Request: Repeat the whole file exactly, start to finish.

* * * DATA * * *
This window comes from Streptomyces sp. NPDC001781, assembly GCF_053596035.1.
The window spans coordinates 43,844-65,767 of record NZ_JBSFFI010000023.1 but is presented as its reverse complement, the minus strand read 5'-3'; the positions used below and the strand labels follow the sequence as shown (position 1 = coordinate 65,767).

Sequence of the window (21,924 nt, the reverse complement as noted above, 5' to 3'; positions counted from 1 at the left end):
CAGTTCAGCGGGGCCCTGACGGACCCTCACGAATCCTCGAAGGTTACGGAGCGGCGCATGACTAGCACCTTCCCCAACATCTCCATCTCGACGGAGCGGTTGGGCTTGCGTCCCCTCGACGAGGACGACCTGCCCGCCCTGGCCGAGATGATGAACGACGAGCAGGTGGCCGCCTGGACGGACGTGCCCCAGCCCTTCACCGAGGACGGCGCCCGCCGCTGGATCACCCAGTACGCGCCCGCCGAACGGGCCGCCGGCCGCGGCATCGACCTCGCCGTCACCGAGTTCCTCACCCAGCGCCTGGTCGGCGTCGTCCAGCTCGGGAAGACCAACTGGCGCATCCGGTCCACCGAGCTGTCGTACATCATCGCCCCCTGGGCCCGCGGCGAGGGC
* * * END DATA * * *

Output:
This window comes from Streptomyces sp. NPDC001781, assembly GCF_053596035.1.
The window spans coordinates 43,844-65,767 of record NZ_JBSFFI010000023.1 but is presented as its reverse complement, the minus strand read 5'-3'; the positions used below and the strand labels follow the sequence as shown (position 1 = coordinate 65,767).

Sequence of the window (21,924 nt, the reverse complement as noted above, 5' to 3'; positions counted from 1 at the left end):
CAGTTCAGCGGGGCCCTGACGGACCCTCACGAATCCTCGAAGGTTACGGAGCGGCGCATGACTAGCACCTTCCCCAACATCTCCATCTCGACGGAGCGGTTGGGCTTGCGTCCCCTCGACGAGGACGACCTGCCCGCCCTGGCCGAGATGATGAACGACGAGCAGGTGGCCGCCTGGACGGACGTGCCCCAGCCCTTCACCGAGGACGGCGCCCGCCGCTGGATCACCCAGTACGCGCCCGCCGAACGGGCCGCCGGCCGCGGCATCGACCTCGCCGTCACCGAGTTCCTCACCCAGCGCCTGGTCGGCGTCGTCCAGCTCGGGAAGACCAACTGGCGCATCCGGTCCACCGAGCTGTCGTACATCATCGCCCCCTGGGCCCGCGGCGAGGGC